Which federal judges lost their jobs because of the Judiciary Act of 1802?
The Judiciary Act of 1802 abolished the new judgeships created by the Judiciary Act of 1801. The following judges lost their jobs: First Circuit: Benjamin Bourne and Jeremiah Smith; Second Circuit: Egbert Benson, Samuel Hitchcock, and Oliver Wolcott; Third Circuit: Richard Bassett, William Griffith, and William Tilghman; Fourth Circuit: Philip Barton Key, Charles Magill, and George Keith Taylor; Fifth Circuit: Joseph Clay, Dominic Augustin Hall, and Edward Harris; and Sixth Circuit: William McClung.
How many federal district courts and federal appeals courts are there?
The federal district courts are the trial courts in the federal system. There are 94 federal judicial districts in the United States. There are multiple judicial districts in most states, one in the District of Columbia, Puerto Rico, the Virgin Islands, Guam, and the Marinara Islands. Federal district courts hear both civil and criminal cases before juries. Federal district courts also have separate bankruptcy courts. The vast majority of cases before a federal district court are held before a single judge.
The federal appeals courts are divided into 13 circuits—11 numbered circuits, the D.C. Circuit, and the Federal Circuit. Most cases at the federal appellate court level are heard by panels of three judges. The Circuit Courts are organized as follows:
1st Circuit federal cases from the states of Maine, Massachusetts, New Hampshire, Rhode Island, and Puerto Rico 2nd Circuit federal cases from the states of New York, Vermont, and Connecticut 3rd Circuit federal cases from the states of Pennsylvania, New Jersey, and Delaware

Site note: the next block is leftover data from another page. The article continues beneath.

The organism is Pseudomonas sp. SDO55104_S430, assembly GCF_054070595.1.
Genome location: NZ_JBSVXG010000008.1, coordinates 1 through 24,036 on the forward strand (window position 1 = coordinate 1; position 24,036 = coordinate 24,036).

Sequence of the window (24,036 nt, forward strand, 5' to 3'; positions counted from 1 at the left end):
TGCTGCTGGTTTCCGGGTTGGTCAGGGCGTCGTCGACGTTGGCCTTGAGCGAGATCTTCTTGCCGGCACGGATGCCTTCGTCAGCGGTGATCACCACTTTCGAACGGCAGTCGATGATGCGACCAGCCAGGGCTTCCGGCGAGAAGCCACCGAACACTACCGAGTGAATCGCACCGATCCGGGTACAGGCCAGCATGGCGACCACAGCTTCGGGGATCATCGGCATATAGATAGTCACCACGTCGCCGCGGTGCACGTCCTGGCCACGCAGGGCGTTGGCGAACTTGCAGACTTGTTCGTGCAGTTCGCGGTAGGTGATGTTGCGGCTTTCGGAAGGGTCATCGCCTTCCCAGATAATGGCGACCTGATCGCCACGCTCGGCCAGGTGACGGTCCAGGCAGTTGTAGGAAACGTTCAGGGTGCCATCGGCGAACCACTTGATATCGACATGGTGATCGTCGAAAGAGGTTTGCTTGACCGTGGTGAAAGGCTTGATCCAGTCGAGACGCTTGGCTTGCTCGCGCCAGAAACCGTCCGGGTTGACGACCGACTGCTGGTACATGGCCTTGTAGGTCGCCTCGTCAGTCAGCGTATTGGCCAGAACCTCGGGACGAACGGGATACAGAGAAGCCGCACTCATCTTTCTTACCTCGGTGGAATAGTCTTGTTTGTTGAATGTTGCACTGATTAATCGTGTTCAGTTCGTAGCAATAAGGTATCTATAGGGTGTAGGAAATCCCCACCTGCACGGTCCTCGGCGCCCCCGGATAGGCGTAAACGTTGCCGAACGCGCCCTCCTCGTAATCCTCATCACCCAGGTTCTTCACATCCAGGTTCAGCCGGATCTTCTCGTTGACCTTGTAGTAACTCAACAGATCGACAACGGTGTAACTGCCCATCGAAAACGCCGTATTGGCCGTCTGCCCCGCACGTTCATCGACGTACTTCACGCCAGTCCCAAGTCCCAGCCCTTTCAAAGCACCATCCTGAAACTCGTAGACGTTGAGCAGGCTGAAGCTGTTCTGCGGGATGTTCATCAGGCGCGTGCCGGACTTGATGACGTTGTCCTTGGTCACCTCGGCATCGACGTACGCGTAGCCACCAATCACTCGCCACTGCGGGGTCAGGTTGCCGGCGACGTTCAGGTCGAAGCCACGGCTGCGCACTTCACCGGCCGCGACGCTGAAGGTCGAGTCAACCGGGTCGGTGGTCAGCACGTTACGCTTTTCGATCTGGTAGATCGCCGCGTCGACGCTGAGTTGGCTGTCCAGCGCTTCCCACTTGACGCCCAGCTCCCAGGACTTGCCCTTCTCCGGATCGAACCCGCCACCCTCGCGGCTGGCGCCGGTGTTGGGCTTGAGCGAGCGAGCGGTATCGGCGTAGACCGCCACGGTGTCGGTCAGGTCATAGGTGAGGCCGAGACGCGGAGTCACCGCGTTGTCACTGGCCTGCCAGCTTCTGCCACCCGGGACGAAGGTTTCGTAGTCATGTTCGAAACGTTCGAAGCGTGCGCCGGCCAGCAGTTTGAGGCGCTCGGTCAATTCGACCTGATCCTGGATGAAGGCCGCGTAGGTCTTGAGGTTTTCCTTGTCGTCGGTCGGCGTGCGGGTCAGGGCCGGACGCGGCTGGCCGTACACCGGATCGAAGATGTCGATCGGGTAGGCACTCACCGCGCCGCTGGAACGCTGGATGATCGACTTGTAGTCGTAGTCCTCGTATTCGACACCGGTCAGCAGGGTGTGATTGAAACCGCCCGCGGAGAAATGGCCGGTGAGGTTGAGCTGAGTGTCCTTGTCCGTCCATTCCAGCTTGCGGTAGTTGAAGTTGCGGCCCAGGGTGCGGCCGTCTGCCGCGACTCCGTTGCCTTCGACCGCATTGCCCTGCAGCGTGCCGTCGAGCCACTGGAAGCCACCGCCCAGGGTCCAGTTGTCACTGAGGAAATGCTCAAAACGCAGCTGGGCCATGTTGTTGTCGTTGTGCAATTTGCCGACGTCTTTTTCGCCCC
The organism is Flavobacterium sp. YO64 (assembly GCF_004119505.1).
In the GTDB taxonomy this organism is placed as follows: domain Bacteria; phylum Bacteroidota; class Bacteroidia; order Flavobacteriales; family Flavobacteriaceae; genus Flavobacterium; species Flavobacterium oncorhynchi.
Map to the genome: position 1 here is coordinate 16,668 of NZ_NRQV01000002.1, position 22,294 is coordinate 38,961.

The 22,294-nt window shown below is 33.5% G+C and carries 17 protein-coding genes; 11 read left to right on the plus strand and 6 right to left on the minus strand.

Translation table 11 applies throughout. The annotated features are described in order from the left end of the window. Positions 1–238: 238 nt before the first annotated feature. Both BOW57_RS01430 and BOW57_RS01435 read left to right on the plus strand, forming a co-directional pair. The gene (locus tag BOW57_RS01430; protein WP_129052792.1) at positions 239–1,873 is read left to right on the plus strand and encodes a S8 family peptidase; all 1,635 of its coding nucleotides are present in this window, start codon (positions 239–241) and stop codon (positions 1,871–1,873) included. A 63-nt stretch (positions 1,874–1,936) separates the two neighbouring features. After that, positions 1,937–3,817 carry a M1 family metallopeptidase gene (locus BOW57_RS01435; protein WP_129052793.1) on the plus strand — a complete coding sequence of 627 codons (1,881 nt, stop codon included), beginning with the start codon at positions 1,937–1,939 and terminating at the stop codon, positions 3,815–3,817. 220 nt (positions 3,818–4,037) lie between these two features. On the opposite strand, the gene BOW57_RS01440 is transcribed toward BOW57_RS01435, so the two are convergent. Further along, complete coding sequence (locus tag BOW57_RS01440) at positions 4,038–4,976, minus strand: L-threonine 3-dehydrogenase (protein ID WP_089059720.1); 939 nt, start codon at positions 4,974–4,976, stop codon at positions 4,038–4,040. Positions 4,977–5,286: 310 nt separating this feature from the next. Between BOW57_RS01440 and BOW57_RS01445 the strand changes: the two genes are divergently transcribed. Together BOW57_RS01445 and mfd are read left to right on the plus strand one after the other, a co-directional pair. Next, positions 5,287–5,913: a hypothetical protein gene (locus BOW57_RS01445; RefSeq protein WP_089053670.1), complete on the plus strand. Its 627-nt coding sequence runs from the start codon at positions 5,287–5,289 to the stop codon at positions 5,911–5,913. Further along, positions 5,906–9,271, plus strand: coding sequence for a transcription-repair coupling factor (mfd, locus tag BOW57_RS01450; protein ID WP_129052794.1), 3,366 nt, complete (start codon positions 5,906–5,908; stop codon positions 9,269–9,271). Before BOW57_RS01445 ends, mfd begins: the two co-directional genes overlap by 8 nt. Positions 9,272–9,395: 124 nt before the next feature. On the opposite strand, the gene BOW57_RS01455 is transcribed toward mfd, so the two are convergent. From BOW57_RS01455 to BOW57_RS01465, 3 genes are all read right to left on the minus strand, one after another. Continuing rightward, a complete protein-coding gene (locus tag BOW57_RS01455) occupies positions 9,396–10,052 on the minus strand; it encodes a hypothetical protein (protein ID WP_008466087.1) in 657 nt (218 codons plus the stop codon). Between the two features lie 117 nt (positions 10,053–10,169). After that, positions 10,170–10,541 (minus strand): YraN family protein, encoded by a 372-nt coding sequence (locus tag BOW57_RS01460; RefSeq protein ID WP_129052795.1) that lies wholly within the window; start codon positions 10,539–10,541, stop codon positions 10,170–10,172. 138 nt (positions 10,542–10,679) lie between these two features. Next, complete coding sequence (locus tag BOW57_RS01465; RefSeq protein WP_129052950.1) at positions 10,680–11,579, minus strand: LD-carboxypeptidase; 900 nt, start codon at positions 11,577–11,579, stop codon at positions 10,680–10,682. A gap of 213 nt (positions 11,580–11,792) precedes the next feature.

4th Circuit federal cases from the states of Maryland, Virginia, West Virginia,
North Carolina, and South Carolina 5th Circuit federal cases from the states of Texas, Louisiana, and Mississippi 6th Circuit federal cases from the states of Tennessee, Kentucky, Ohio, and Michigan
7th Circuit federal cases from the states of Illinois, Indiana, and Wisconsin
8th Circuit federal cases from the states of Arkansas, Iowa, Missouri, Minnesota, North Dakota, South Dakota, and Nebraska
9th Circuit federal cases from the states of Alaska, Arizona, California, Hawaii, Idaho, Montana, Nevada, Oregon, and Washington
10th Circuit federal cases from the states of Colorado, Kansas, Oklahoma, Utah, and Wyoming
11th Circuit federal cases from the states of Alabama, Georgia, and Florida
When did Congress create the circuit courts in their present form?
Congress created the modern circuit court judgeships in the Judiciary Act of 1891, which created nine circuit courts composed of three judges each. In 1893, Congress created the D.C. Circuit. Then in 1929 Congress created the 10th Circuit. In 1980, Congress created the 11th Circuit by dividing the existing 5th Circuit into two parts. Two years later in 1982 Congress created the federal circuit, which hears specialized appeals in patent and civil personnel cases.
What was the Evarts Act?
Congress created nine circuit courts of appeals by the Judiciary Act of 1891, also called the Evarts Act, named after U.S. senator William Evarts of New York. These new circuit court of appeals featured three judges each. A court of appeals for the D.C. Circuit was added in 1893; a court of appeals for the 10th Circuit was added in 1929; and the 11th Circuit was added in 1980 by dividing the existing 5th Circuit into two parts. In 1982, the Court created the federal circuit, which hears specialized appeals in patent and civil personnel cases among others. The Evarts Act essentially established the basic model for the modern-day federal judicial system.